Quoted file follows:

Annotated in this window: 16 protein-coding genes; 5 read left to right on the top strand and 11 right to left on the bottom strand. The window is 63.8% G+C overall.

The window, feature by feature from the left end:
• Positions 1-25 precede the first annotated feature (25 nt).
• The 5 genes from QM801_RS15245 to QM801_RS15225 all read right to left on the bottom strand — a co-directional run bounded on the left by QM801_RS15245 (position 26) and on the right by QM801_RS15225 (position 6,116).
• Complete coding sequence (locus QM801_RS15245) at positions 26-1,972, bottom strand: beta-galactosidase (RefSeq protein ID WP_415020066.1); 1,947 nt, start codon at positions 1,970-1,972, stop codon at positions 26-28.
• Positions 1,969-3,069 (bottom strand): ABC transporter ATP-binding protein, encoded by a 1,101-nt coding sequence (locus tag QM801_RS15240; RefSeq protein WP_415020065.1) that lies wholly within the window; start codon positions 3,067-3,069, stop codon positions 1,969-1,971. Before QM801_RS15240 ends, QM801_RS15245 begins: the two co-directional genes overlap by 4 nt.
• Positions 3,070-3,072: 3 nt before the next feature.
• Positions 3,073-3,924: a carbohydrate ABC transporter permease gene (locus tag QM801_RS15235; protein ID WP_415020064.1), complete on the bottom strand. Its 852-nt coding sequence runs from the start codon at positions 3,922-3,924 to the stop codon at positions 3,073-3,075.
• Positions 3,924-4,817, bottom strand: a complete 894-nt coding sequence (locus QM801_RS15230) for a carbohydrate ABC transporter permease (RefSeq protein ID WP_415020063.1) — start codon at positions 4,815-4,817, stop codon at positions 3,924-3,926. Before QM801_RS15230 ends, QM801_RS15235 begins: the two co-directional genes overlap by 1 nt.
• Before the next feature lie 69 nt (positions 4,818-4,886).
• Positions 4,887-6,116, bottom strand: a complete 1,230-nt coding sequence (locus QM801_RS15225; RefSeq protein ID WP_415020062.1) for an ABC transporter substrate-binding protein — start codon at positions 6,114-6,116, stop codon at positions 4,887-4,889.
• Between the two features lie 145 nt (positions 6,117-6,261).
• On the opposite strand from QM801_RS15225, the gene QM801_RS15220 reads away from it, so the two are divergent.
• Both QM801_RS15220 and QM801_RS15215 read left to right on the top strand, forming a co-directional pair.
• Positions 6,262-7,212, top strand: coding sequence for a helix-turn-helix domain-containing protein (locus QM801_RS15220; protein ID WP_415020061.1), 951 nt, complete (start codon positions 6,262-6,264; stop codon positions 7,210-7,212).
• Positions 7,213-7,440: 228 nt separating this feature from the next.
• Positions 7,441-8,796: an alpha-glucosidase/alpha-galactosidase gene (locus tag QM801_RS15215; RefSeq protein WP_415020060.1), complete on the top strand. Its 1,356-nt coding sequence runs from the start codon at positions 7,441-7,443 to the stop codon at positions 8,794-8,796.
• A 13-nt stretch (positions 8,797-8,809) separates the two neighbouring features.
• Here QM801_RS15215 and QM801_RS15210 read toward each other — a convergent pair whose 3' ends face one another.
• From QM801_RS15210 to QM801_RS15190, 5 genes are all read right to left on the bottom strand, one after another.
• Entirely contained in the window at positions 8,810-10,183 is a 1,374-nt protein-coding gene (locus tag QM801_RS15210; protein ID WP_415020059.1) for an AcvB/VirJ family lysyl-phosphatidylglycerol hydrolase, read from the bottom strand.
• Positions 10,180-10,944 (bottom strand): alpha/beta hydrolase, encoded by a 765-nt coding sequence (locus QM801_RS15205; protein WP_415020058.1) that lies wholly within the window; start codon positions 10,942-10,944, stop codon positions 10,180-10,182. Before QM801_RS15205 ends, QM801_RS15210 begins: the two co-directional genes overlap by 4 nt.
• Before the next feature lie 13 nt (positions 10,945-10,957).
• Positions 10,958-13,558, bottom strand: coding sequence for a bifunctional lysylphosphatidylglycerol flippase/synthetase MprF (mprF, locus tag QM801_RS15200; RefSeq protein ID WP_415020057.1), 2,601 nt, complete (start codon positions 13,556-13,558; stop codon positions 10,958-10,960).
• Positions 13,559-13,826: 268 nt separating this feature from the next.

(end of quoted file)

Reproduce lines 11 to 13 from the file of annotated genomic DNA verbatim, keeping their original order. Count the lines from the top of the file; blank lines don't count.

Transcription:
• Positions 4,887-6,116, bottom strand: a complete 1,230-nt coding sequence (locus QM801_RS15225; RefSeq protein ID WP_415020062.1) for an ABC transporter substrate-binding protein — start codon at positions 6,114-6,116, stop codon at positions 4,887-4,889.
• Between the two features lie 145 nt (positions 6,117-6,261).
• On the opposite strand from QM801_RS15225, the gene QM801_RS15220 reads away from it, so the two are divergent.